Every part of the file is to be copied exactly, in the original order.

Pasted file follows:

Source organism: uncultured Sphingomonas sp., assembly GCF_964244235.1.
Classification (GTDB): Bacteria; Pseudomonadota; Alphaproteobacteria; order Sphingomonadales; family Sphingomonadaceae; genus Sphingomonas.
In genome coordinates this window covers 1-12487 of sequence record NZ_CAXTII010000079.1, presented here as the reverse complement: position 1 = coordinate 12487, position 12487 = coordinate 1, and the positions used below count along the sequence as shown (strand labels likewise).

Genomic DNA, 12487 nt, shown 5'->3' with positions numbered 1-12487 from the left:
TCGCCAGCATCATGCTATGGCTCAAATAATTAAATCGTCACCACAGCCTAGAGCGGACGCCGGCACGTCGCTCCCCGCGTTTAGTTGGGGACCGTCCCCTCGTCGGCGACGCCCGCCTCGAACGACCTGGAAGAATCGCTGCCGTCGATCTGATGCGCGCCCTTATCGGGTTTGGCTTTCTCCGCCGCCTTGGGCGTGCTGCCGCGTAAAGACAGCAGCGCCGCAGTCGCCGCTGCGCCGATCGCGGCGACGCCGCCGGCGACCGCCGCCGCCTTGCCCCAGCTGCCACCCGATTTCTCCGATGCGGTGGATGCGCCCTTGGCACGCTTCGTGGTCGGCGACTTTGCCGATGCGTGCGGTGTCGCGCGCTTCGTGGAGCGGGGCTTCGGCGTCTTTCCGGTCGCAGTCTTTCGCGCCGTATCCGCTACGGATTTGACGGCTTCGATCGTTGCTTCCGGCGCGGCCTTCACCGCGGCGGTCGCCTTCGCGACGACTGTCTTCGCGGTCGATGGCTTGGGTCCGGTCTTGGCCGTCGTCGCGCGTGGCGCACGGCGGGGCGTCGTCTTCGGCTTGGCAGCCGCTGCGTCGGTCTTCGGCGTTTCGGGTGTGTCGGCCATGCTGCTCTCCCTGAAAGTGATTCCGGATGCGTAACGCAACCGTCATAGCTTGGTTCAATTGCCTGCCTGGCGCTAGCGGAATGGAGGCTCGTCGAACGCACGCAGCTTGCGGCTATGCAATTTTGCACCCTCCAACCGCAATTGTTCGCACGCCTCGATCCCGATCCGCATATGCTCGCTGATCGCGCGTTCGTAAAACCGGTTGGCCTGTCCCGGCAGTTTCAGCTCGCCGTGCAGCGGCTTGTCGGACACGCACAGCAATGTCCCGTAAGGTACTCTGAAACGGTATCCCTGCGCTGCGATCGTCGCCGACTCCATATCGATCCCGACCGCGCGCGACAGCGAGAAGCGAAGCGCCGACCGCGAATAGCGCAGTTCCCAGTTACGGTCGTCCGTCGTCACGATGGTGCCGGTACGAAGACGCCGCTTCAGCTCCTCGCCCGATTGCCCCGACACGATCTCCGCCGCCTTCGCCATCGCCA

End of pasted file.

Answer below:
Source organism: uncultured Sphingomonas sp., assembly GCF_964244235.1.
Classification (GTDB): Bacteria; Pseudomonadota; Alphaproteobacteria; order Sphingomonadales; family Sphingomonadaceae; genus Sphingomonas.
In genome coordinates this window covers 1-12487 of sequence record NZ_CAXTII010000079.1, presented here as the reverse complement: position 1 = coordinate 12487, position 12487 = coordinate 1, and the positions used below count along the sequence as shown (strand labels likewise).

Genomic DNA, 12487 nt, shown 5'->3' with positions numbered 1-12487 from the left:
TCGCCAGCATCATGCTATGGCTCAAATAATTAAATCGTCACCACAGCCTAGAGCGGACGCCGGCACGTCGCTCCCCGCGTTTAGTTGGGGACCGTCCCCTCGTCGGCGACGCCCGCCTCGAACGACCTGGAAGAATCGCTGCCGTCGATCTGATGCGCGCCCTTATCGGGTTTGGCTTTCTCCGCCGCCTTGGGCGTGCTGCCGCGTAAAGACAGCAGCGCCGCAGTCGCCGCTGCGCCGATCGCGGCGACGCCGCCGGCGACCGCCGCCGCCTTGCCCCAGCTGCCACCCGATTTCTCCGATGCGGTGGATGCGCCCTTGGCACGCTTCGTGGTCGGCGACTTTGCCGATGCGTGCGGTGTCGCGCGCTTCGTGGAGCGGGGCTTCGGCGTCTTTCCGGTCGCAGTCTTTCGCGCCGTATCCGCTACGGATTTGACGGCTTCGATCGTTGCTTCCGGCGCGGCCTTCACCGCGGCGGTCGCCTTCGCGACGACTGTCTTCGCGGTCGATGGCTTGGGTCCGGTCTTGGCCGTCGTCGCGCGTGGCGCACGGCGGGGCGTCGTCTTCGGCTTGGCAGCCGCTGCGTCGGTCTTCGGCGTTTCGGGTGTGTCGGCCATGCTGCTCTCCCTGAAAGTGATTCCGGATGCGTAACGCAACCGTCATAGCTTGGTTCAATTGCCTGCCTGGCGCTAGCGGAATGGAGGCTCGTCGAACGCACGCAGCTTGCGGCTATGCAATTTTGCACCCTCCAACCGCAATTGTTCGCACGCCTCGATCCCGATCCGCATATGCTCGCTGATCGCGCGTTCGTAAAACCGGTTGGCCTGTCCCGGCAGTTTCAGCTCGCCGTGCAGCGGCTTGTCGGACACGCACAGCAATGTCCCGTAAGGTACTCTGAAACGGTATCCCTGCGCTGCGATCGTCGCCGACTCCATATCGATCCCGACCGCGCGCGACAGCGAGAAGCGAAGCGCCGACCGCGAATAGCGCAGTTCCCAGTTACGGTCGTCCGTCGTCACGATGGTGCCGGTACGAAGACGCCGCTTCAGCTCCTCGCCCGATTGCCCCGACACGATCTCCGCCGCCTTCGCCATCGCCA